It’s ironic that the Episcopal Church’s awareness that, on one level, evangelical churches grow and, two, we weren’t so wise to simply adopt uncritically the term – to spur on a decade of evangelizing, for instance – has turned out to be a fairly dysfunctional relationship with “the ‘E’ word”, as I heard it called in another diocese.  We don’t want to let it go, lest we seem completely clueless.  So we mention evangelism, but with a critical distance.  We want to be close to the idea, just not the baggage.  I’ll bet the majority of times evangelism is used in the Episcopal Church it’s something of a straw man by which our approach is, at least, more nuanced or it’s slipped into conversations after the fact, and not without some uncomfortable recognition.  We’re a lot better at doing the business of the church and then calling it evangelism.  We’re not so good at setting out, firstly, to spread the good news.

That’s why Ashes to Go is refreshing.  It’s an excuse to spend a day offering a public, Christian presence.  It’s really and truly inspired, and motivated primarily by a definitively Gospel-based reason.

Thinking about Ashes to Go, in fact, has helped me identify another, equally strong need that’s emerging, at least in my context.  Lately, I’ve been meeting lots of young adults in my community, some of whom are connected, many barely so, to the congregation I serve; others are friends of friends; others have just moved in.  This is a prosperous and quickly developing area in our state, and yet its lifeblood is defense spending (which may be about to change significantly) and rootedness and life’s meaning are top questions among people entering their 30s and 40s.  Many are seeking and most are genuinely interested in the Christian way of life; case in point, most of the baptisms we’ve done in the last year have been adults or older children whose parents are coming back to church, for the first time in a long time.  Their primary draw is not liturgical and they’re not really looking for symbols or sacraments.  They want to know about Jesus and about how a Christian lifestyle is better, more life giving than other alternatives.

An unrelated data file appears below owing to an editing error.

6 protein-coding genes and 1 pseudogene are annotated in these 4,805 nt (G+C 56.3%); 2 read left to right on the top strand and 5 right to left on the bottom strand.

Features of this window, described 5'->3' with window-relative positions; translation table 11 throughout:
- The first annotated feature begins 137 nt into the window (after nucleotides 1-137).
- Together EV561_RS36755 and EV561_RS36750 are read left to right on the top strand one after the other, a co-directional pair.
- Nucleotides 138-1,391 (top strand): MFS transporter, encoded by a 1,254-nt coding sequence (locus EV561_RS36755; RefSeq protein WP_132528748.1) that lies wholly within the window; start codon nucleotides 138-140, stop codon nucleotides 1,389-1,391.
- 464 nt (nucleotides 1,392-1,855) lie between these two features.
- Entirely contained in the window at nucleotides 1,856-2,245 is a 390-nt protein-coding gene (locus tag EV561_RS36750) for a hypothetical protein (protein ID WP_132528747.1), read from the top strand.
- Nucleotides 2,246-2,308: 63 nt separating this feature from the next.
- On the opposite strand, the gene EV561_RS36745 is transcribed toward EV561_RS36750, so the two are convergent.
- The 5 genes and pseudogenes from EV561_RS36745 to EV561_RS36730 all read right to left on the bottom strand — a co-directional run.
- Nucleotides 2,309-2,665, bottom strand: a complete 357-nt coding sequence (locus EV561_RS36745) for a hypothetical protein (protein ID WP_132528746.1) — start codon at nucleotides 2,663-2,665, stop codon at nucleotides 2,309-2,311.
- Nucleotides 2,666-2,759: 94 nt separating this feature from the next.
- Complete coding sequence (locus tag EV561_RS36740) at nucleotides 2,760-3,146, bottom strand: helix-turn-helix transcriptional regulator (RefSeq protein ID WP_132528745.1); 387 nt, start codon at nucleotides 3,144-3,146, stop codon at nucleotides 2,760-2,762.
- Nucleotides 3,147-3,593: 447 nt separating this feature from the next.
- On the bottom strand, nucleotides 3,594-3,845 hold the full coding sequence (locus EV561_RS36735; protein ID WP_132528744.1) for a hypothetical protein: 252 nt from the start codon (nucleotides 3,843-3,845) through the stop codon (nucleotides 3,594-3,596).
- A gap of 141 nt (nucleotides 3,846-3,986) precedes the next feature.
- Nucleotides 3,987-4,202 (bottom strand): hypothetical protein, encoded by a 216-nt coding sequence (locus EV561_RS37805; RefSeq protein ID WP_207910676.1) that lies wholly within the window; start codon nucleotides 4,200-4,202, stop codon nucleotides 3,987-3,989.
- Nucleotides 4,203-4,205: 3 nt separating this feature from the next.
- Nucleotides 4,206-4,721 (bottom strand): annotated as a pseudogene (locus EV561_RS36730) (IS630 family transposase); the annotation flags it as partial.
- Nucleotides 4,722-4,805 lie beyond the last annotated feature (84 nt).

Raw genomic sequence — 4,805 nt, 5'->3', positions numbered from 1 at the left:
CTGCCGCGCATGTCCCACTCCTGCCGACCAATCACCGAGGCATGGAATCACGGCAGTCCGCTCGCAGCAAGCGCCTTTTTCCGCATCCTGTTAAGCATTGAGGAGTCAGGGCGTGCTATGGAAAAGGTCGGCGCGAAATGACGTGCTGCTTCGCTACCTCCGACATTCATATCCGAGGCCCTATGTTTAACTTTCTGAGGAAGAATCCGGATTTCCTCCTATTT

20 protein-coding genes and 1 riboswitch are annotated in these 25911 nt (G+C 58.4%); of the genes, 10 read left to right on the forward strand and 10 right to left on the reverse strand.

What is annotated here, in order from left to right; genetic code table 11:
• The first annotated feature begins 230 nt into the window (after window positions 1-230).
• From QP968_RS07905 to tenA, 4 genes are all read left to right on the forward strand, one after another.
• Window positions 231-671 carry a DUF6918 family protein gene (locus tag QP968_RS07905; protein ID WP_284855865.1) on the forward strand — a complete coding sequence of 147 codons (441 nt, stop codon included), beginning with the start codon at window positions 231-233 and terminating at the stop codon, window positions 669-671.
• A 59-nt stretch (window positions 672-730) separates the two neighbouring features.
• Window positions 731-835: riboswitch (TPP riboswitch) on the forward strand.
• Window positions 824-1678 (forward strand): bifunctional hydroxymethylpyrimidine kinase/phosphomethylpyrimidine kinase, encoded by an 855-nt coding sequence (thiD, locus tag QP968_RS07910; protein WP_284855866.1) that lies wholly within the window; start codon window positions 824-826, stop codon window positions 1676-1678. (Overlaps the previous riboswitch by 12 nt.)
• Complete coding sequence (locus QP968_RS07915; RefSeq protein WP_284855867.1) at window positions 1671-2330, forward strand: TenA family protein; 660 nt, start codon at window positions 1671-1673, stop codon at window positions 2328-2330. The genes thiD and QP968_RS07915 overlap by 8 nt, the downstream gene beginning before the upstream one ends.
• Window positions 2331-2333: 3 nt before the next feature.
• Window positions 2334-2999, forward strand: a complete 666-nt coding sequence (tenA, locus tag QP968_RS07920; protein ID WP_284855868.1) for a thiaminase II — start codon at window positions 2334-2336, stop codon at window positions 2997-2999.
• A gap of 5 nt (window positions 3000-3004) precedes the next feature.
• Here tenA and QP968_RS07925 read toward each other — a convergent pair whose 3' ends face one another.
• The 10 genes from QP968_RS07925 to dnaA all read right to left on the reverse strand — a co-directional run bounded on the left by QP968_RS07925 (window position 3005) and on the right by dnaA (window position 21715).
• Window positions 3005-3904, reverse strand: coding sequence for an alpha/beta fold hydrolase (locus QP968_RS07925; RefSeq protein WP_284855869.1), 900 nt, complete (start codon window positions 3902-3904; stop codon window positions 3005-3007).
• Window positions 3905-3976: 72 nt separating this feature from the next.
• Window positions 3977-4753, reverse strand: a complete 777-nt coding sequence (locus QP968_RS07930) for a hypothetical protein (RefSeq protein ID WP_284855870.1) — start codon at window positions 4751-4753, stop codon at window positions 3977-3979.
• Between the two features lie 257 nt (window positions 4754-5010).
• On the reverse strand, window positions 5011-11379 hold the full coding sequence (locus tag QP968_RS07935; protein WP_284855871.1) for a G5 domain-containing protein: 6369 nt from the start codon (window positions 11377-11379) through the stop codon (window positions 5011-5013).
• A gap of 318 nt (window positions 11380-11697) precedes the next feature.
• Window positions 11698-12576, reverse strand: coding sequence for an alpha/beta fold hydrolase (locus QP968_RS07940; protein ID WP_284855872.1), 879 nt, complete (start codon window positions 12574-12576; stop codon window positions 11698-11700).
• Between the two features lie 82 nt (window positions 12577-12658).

I applaud the inventiveness of Ashes to Go, but I wonder what’s being offered when and if those persons whom we meet decide, in time, to enter our congregations and take us up on the offer to help deepen their lives.  I haven’t bundled up with cassock and ashes to meet the masses, thus far, because the ashes aren’t the sign I’m hoping to extend.  In fact, the original significance of burned palms ground into dust has much more to say to my pastoral context than what became of them in the tradition, a distortion which has continued throughout much of our history and is culminated in today’s, frankly, confused offering.  Maybe we, the church, could stand to revisit the spirit of those which devised the tradition of imposing ashes, and not just offer them to go but present the Christian life as one in which to stay.

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Part 1 of a 3 part post.  Part 1 praises the spirit of Ashes to Go and begs deeper pastoral questions.  Part 2 focuses on the liturgical tradition around Ash Wednesday, exposing some valid reasons why ashes became sublimated and the offering, in turn, somewhat confused.  Part 3 offers a deeper pastoral response, grounded in the original tradition around ashes, for our current context and times.